Changes to England’s planning laws in May 2013 created Permitted Development Rights (PDRs), thereby removing the need to obtain prior statutory planning consent from the local planning authority for the conversion of commercial buildings into dwellings. PDRs therefore streamlined the planning process by removing the need for full planning applications.
However, the VAT legislation which allows VAT zero-rated sales and long leases following residential conversions does require full planning applications as the builder, or developer, must demonstrate that statutory planning consent has been granted by the local planning authority, and that the conversion undertaken has been carried out in accordance with that statutory planning consent.
Thankfully, HMRC has now stated that, where it can be established that a conversion is covered by a PDR, and evidence of such can be produced, the sale or long lease of the converted dwelling will qualify for VAT at the zero-rate, or VAT reduced-rate where applicable to certain other works.
We can only speculate as to why HMRC has taken so long to clarify this change in policy. Perhaps, because planning laws are devolved to Scotland, Wales and Northern Ireland, it has proven difficult to address an ‘England only’ application of VAT law – PDRs are not available in Scotland or Northern Ireland, with only limited application in Wales.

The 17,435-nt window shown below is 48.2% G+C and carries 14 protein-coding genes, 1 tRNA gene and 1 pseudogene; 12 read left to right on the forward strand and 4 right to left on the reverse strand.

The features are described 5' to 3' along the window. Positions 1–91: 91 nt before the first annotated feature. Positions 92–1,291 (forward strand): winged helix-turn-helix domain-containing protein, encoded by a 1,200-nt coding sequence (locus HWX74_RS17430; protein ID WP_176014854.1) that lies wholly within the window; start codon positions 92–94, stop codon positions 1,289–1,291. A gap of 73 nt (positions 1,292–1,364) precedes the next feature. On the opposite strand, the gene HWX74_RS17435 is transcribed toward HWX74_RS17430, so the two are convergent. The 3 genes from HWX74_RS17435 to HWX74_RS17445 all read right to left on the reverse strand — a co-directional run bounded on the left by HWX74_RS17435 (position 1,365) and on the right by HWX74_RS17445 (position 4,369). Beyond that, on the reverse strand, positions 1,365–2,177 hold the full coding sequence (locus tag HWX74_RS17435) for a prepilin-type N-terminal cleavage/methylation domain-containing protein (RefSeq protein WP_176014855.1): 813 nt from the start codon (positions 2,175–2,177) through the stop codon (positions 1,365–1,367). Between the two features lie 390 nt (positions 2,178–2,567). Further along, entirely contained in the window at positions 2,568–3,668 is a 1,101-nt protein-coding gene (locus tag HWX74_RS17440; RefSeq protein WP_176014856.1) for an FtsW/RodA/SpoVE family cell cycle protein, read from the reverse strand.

Whatever the reason, we welcome this change in HMRC policy and hopefully, conversions carried out under permitted development rights is only the start of some pragmatic changes relating to VAT and the construction of, and conversions to, residential property.
Perhaps, in the not too distant future, we might also see some revised policy relating to other contentious VAT issues in the construction industry? For example, there are still some specific areas of dispute in the application and liability to VAT in: the construction/renovation of buildings incorporating part of an existing structure; the construction of buildings ‘in the grounds’ of other buildings; live/work units; the construction of annexes; and the construction of buildings for residential and charitable use. We live in hope.
If you would like any more information on this issue please get in touch with David Wilson or your usual RSM contact.